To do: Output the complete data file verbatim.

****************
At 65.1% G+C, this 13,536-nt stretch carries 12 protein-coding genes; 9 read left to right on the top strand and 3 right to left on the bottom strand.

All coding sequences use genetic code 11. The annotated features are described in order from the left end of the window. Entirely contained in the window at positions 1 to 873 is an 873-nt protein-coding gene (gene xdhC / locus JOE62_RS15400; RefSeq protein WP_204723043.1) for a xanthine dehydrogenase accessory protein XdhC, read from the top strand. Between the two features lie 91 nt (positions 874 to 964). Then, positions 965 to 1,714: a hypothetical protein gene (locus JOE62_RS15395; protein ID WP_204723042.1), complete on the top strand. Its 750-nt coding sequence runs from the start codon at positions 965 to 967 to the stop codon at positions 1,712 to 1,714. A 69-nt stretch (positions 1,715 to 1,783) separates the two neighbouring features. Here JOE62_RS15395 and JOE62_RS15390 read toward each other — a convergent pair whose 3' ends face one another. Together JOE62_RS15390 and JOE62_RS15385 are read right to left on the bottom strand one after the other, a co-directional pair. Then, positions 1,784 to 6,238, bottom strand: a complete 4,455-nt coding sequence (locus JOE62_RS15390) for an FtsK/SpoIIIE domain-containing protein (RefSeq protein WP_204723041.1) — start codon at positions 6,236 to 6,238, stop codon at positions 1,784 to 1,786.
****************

At 65.1% G+C, this 13,536-nt stretch carries 12 protein-coding genes; 9 read left to right on the top strand and 3 right to left on the bottom strand.

All coding sequences use genetic code 11. The annotated features are described in order from the left end of the window. Entirely contained in the window at positions 1 to 873 is an 873-nt protein-coding gene (gene xdhC / locus JOE62_RS15400; RefSeq protein WP_204723043.1) for a xanthine dehydrogenase accessory protein XdhC, read from the top strand. Between the two features lie 91 nt (positions 874 to 964). Then, positions 965 to 1,714: a hypothetical protein gene (locus JOE62_RS15395; protein ID WP_204723042.1), complete on the top strand. Its 750-nt coding sequence runs from the start codon at positions 965 to 967 to the stop codon at positions 1,712 to 1,714. A 69-nt stretch (positions 1,715 to 1,783) separates the two neighbouring features. Here JOE62_RS15395 and JOE62_RS15390 read toward each other — a convergent pair whose 3' ends face one another. Together JOE62_RS15390 and JOE62_RS15385 are read right to left on the bottom strand one after the other, a co-directional pair. Then, positions 1,784 to 6,238, bottom strand: a complete 4,455-nt coding sequence (locus JOE62_RS15390) for an FtsK/SpoIIIE domain-containing protein (RefSeq protein WP_204723041.1) — start codon at positions 6,236 to 6,238, stop codon at positions 1,784 to 1,786.